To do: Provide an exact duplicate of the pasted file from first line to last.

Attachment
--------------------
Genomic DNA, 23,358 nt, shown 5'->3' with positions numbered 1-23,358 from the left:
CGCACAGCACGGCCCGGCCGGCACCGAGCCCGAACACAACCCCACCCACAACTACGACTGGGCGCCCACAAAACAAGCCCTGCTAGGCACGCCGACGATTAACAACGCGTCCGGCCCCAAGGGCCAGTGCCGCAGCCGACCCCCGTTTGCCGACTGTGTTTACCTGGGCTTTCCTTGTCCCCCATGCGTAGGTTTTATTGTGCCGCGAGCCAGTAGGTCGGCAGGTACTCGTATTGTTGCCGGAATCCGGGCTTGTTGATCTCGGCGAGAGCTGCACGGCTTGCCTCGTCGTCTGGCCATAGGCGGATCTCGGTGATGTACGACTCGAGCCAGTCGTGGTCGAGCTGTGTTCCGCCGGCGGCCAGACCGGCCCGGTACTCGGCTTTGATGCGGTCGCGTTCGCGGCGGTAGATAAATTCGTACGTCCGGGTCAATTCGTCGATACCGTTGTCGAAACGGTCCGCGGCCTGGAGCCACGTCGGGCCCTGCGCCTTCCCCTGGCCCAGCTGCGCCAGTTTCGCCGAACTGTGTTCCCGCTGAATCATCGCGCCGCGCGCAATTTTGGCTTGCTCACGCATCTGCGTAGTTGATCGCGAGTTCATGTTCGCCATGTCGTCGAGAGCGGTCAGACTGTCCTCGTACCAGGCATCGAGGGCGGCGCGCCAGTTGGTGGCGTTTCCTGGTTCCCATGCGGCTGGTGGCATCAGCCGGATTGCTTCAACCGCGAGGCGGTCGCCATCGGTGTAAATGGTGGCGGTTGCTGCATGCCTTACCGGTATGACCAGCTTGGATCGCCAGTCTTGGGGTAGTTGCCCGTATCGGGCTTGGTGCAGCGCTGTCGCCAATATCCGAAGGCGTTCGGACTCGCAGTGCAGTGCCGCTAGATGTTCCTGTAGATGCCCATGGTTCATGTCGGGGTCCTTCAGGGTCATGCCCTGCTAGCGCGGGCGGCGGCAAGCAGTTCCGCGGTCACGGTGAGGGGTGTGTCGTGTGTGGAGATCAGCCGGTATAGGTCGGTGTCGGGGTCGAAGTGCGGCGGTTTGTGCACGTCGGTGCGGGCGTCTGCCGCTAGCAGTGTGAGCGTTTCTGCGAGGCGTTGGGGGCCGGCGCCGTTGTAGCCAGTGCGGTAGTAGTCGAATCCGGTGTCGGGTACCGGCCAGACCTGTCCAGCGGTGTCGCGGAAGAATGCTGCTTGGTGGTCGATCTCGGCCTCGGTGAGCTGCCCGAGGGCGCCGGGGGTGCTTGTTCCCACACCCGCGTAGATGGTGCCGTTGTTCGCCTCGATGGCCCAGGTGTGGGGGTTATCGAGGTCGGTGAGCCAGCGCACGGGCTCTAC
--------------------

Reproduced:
Genomic DNA, 23,358 nt, shown 5'->3' with positions numbered 1-23,358 from the left:
CGCACAGCACGGCCCGGCCGGCACCGAGCCCGAACACAACCCCACCCACAACTACGACTGGGCGCCCACAAAACAAGCCCTGCTAGGCACGCCGACGATTAACAACGCGTCCGGCCCCAAGGGCCAGTGCCGCAGCCGACCCCCGTTTGCCGACTGTGTTTACCTGGGCTTTCCTTGTCCCCCATGCGTAGGTTTTATTGTGCCGCGAGCCAGTAGGTCGGCAGGTACTCGTATTGTTGCCGGAATCCGGGCTTGTTGATCTCGGCGAGAGCTGCACGGCTTGCCTCGTCGTCTGGCCATAGGCGGATCTCGGTGATGTACGACTCGAGCCAGTCGTGGTCGAGCTGTGTTCCGCCGGCGGCCAGACCGGCCCGGTACTCGGCTTTGATGCGGTCGCGTTCGCGGCGGTAGATAAATTCGTACGTCCGGGTCAATTCGTCGATACCGTTGTCGAAACGGTCCGCGGCCTGGAGCCACGTCGGGCCCTGCGCCTTCCCCTGGCCCAGCTGCGCCAGTTTCGCCGAACTGTGTTCCCGCTGAATCATCGCGCCGCGCGCAATTTTGGCTTGCTCACGCATCTGCGTAGTTGATCGCGAGTTCATGTTCGCCATGTCGTCGAGAGCGGTCAGACTGTCCTCGTACCAGGCATCGAGGGCGGCGCGCCAGTTGGTGGCGTTTCCTGGTTCCCATGCGGCTGGTGGCATCAGCCGGATTGCTTCAACCGCGAGGCGGTCGCCATCGGTGTAAATGGTGGCGGTTGCTGCATGCCTTACCGGTATGACCAGCTTGGATCGCCAGTCTTGGGGTAGTTGCCCGTATCGGGCTTGGTGCAGCGCTGTCGCCAATATCCGAAGGCGTTCGGACTCGCAGTGCAGTGCCGCTAGATGTTCCTGTAGATGCCCATGGTTCATGTCGGGGTCCTTCAGGGTCATGCCCTGCTAGCGCGGGCGGCGGCAAGCAGTTCCGCGGTCACGGTGAGGGGTGTGTCGTGTGTGGAGATCAGCCGGTATAGGTCGGTGTCGGGGTCGAAGTGCGGCGGTTTGTGCACGTCGGTGCGGGCGTCTGCCGCTAGCAGTGTGAGCGTTTCTGCGAGGCGTTGGGGGCCGGCGCCGTTGTAGCCAGTGCGGTAGTAGTCGAATCCGGTGTCGGGTACCGGCCAGACCTGTCCAGCGGTGTCGCGGAAGAATGCTGCTTGGTGGTCGATCTCGGCCTCGGTGAGCTGCCCGAGGGCGCCGGGGGTGCTTGTTCCCACACCCGCGTAGATGGTGCCGTTGTTCGCCTCGATGGCCCAGGTGTGGGGGTTATCGAGGTCGGTGAGCCAGCGCACGGGCTCTAC